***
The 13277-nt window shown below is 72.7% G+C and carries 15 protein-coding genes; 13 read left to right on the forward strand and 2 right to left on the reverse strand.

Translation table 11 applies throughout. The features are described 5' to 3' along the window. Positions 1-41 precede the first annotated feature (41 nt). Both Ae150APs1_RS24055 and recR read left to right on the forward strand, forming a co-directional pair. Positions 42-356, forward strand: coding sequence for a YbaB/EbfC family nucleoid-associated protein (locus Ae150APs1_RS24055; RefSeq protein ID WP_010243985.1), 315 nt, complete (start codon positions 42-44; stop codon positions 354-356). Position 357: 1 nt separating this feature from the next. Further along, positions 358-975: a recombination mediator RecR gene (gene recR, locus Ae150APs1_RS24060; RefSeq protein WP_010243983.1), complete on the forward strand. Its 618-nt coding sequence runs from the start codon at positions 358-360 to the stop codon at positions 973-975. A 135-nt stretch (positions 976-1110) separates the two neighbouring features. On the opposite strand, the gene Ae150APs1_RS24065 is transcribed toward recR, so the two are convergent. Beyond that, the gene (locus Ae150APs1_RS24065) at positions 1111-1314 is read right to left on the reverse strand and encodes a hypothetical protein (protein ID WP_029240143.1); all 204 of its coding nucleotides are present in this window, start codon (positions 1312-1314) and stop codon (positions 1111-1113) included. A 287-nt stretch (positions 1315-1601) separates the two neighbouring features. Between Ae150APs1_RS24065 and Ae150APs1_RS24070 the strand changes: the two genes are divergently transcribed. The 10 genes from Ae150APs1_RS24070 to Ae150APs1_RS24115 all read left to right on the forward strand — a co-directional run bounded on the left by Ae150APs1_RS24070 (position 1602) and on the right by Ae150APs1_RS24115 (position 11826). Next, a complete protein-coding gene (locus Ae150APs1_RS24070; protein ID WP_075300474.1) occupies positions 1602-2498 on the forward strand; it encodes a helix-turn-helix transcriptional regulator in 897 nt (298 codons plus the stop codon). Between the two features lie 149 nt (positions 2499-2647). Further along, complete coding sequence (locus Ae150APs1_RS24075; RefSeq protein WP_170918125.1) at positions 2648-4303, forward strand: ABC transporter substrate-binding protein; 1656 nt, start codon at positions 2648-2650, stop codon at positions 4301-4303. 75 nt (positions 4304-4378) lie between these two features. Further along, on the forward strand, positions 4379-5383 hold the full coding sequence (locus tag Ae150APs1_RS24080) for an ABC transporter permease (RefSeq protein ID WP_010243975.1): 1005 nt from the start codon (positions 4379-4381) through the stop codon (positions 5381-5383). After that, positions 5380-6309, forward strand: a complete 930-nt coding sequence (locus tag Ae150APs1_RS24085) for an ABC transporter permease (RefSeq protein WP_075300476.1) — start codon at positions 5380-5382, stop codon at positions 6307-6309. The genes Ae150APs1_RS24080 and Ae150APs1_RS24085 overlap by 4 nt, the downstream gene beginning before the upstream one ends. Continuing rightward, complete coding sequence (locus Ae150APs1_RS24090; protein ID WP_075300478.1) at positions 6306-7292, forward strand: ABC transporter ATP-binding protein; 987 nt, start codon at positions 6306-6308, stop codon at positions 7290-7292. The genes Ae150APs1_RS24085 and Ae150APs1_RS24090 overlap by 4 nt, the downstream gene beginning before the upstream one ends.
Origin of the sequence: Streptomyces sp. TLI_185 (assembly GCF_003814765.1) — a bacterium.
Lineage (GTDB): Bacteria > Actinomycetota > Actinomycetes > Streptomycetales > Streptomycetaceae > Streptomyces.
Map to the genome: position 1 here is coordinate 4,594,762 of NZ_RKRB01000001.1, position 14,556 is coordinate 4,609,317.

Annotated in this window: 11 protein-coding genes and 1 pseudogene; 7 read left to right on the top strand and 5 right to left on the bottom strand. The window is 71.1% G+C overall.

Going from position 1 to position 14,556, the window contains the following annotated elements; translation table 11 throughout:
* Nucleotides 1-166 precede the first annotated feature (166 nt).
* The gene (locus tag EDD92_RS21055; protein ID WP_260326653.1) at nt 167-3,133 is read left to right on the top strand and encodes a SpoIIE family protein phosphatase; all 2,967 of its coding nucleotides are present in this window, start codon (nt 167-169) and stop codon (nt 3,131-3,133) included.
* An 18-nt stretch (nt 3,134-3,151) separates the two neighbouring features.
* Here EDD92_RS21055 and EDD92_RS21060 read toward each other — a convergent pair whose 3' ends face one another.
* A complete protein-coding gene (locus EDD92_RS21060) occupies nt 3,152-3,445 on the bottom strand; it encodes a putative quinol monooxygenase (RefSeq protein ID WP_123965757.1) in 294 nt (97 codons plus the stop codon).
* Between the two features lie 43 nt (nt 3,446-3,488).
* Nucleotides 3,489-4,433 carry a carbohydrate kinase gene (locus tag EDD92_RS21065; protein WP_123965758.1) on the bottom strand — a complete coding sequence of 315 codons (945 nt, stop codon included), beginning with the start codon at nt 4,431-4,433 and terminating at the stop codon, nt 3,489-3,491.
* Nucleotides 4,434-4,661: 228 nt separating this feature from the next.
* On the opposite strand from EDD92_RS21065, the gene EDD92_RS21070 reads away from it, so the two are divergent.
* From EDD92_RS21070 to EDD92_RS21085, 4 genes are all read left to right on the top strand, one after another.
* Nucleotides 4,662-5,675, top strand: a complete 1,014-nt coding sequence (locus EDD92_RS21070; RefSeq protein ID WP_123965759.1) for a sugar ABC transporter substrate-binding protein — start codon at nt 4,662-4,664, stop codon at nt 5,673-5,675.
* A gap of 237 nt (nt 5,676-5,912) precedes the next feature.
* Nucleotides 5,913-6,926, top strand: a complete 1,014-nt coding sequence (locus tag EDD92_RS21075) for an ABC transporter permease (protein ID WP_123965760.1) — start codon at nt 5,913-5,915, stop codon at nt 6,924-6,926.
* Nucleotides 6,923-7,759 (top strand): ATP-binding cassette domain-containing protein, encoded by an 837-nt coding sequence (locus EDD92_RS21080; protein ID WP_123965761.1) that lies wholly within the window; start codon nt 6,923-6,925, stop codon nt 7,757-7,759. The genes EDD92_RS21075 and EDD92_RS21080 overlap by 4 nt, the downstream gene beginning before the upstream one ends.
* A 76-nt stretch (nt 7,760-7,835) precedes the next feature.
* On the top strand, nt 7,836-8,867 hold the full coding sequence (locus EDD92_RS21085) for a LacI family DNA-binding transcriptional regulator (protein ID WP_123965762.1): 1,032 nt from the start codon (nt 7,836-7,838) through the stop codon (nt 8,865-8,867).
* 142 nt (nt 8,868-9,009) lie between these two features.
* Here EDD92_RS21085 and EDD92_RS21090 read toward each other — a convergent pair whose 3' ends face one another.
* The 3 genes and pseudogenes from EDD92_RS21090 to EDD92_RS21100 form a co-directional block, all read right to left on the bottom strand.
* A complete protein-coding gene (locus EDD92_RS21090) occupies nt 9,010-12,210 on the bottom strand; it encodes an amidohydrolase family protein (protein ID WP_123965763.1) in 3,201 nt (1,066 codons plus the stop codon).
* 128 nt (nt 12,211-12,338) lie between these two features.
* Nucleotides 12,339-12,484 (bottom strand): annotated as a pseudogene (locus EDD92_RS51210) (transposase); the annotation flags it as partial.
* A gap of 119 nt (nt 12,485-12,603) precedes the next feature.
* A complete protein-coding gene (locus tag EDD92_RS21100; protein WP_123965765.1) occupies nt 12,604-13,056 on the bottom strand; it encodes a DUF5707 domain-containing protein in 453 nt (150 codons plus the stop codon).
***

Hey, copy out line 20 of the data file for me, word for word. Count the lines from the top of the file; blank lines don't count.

* Nucleotides 5,913-6,926, top strand: a complete 1,014-nt coding sequence (locus tag EDD92_RS21075) for an ABC transporter permease (protein ID WP_123965760.1) — start codon at nt 5,913-5,915, stop codon at nt 6,924-6,926.